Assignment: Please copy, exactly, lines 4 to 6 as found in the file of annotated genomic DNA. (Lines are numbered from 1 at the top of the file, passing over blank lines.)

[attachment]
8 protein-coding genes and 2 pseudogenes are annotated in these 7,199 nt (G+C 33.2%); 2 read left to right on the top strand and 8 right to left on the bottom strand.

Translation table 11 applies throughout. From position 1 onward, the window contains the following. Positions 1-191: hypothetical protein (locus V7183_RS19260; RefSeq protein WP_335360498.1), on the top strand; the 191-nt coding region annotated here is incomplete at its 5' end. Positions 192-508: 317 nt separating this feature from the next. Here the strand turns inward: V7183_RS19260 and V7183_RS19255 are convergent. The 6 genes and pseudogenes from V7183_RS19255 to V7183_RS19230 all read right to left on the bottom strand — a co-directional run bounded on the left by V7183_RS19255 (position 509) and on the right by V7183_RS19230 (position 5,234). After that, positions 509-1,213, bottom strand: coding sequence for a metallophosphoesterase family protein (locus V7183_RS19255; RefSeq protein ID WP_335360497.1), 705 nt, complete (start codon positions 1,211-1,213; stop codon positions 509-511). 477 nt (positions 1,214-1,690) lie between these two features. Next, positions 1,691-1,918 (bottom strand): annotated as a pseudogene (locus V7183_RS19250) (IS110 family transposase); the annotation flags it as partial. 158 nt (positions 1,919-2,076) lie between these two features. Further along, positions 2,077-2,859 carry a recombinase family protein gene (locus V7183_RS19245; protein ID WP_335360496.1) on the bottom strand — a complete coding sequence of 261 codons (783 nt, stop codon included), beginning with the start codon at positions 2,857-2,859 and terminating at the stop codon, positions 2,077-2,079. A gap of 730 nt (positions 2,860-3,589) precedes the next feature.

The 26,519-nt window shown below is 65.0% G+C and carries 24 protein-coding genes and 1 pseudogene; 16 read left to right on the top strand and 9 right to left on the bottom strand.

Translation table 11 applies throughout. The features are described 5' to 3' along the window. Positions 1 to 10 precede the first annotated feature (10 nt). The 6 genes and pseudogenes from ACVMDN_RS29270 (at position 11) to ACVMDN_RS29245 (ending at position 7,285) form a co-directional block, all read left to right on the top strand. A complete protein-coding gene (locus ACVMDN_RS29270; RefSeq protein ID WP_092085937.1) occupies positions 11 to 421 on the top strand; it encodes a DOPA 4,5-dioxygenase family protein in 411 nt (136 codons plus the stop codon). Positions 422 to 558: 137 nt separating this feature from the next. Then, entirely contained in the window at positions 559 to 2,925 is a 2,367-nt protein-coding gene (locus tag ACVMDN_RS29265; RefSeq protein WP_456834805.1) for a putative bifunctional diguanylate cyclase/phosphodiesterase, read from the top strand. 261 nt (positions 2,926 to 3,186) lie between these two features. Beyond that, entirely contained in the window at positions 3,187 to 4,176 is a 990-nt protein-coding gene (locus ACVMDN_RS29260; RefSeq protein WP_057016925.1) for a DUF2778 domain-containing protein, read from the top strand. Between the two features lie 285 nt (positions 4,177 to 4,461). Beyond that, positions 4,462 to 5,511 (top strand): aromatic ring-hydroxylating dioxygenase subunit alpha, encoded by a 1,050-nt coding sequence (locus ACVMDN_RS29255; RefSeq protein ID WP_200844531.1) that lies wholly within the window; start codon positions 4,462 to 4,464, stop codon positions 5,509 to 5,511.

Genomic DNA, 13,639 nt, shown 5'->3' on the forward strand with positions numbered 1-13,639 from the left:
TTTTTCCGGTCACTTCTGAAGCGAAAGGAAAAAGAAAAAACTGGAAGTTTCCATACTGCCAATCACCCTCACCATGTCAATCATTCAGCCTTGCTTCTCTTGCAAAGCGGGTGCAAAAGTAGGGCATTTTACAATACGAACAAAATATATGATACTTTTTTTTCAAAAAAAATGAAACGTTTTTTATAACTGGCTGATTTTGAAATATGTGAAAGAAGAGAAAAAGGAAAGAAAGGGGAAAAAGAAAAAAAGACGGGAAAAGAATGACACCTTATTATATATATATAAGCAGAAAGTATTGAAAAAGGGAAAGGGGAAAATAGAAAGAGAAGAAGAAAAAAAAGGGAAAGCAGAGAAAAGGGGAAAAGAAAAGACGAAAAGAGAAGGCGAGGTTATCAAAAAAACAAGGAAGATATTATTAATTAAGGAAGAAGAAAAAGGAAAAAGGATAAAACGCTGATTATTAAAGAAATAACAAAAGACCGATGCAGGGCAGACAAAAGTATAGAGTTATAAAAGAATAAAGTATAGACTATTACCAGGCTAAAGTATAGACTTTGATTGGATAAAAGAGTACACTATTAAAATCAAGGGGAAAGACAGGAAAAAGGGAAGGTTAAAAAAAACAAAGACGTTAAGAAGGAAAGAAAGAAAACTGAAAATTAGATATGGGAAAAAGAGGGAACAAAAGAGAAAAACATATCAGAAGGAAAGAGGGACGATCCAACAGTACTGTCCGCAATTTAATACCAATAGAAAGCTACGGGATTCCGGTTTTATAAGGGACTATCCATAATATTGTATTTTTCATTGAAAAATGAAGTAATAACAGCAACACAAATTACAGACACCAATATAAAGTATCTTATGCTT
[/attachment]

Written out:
Translation table 11 applies throughout. The features are described 5' to 3' along the window. Positions 1 to 10 precede the first annotated feature (10 nt). The 6 genes and pseudogenes from ACVMDN_RS29270 (at position 11) to ACVMDN_RS29245 (ending at position 7,285) form a co-directional block, all read left to right on the top strand. A complete protein-coding gene (locus ACVMDN_RS29270; RefSeq protein ID WP_092085937.1) occupies positions 11 to 421 on the top strand; it encodes a DOPA 4,5-dioxygenase family protein in 411 nt (136 codons plus the stop codon). Positions 422 to 558: 137 nt separating this feature from the next. Then, entirely contained in the window at positions 559 to 2,925 is a 2,367-nt protein-coding gene (locus tag ACVMDN_RS29265; RefSeq protein WP_456834805.1) for a putative bifunctional diguanylate cyclase/phosphodiesterase, read from the top strand. 261 nt (positions 2,926 to 3,186) lie between these two features. Beyond that, entirely contained in the window at positions 3,187 to 4,176 is a 990-nt protein-coding gene (locus ACVMDN_RS29260; RefSeq protein WP_057016925.1) for a DUF2778 domain-containing protein, read from the top strand. Between the two features lie 285 nt (positions 4,177 to 4,461). Beyond that, positions 4,462 to 5,511 (top strand): aromatic ring-hydroxylating dioxygenase subunit alpha, encoded by a 1,050-nt coding sequence (locus ACVMDN_RS29255; RefSeq protein ID WP_200844531.1) that lies wholly within the window; start codon positions 4,462 to 4,464, stop codon positions 5,509 to 5,511.

Genomic DNA, 13,639 nt, shown 5'->3' on the forward strand with positions numbered 1-13,639 from the left:
TTTTTCCGGTCACTTCTGAAGCGAAAGGAAAAAGAAAAAACTGGAAGTTTCCATACTGCCAATCACCCTCACCATGTCAATCATTCAGCCTTGCTTCTCTTGCAAAGCGGGTGCAAAAGTAGGGCATTTTACAATACGAACAAAATATATGATACTTTTTTTTCAAAAAAAATGAAACGTTTTTTATAACTGGCTGATTTTGAAATATGTGAAAGAAGAGAAAAAGGAAAGAAAGGGGAAAAAGAAAAAAAGACGGGAAAAGAATGACACCTTATTATATATATATAAGCAGAAAGTATTGAAAAAGGGAAAGGGGAAAATAGAAAGAGAAGAAGAAAAAAAAGGGAAAGCAGAGAAAAGGGGAAAAGAAAAGACGAAAAGAGAAGGCGAGGTTATCAAAAAAACAAGGAAGATATTATTAATTAAGGAAGAAGAAAAAGGAAAAAGGATAAAACGCTGATTATTAAAGAAATAACAAAAGACCGATGCAGGGCAGACAAAAGTATAGAGTTATAAAAGAATAAAGTATAGACTATTACCAGGCTAAAGTATAGACTTTGATTGGATAAAAGAGTACACTATTAAAATCAAGGGGAAAGACAGGAAAAAGGGAAGGTTAAAAAAAACAAAGACGTTAAGAAGGAAAGAAAGAAAACTGAAAATTAGATATGGGAAAAAGAGGGAACAAAAGAGAAAAACATATCAGAAGGAAAGAGGGACGATCCAACAGTACTGTCCGCAATTTAATACCAATAGAAAGCTACGGGATTCCGGTTTTATAAGGGACTATCCATAATATTGTATTTTTCATTGAAAAATGAAGTAATAACAGCAACACAAATTACAGACACCAATATAAAGTATCTTATGCTT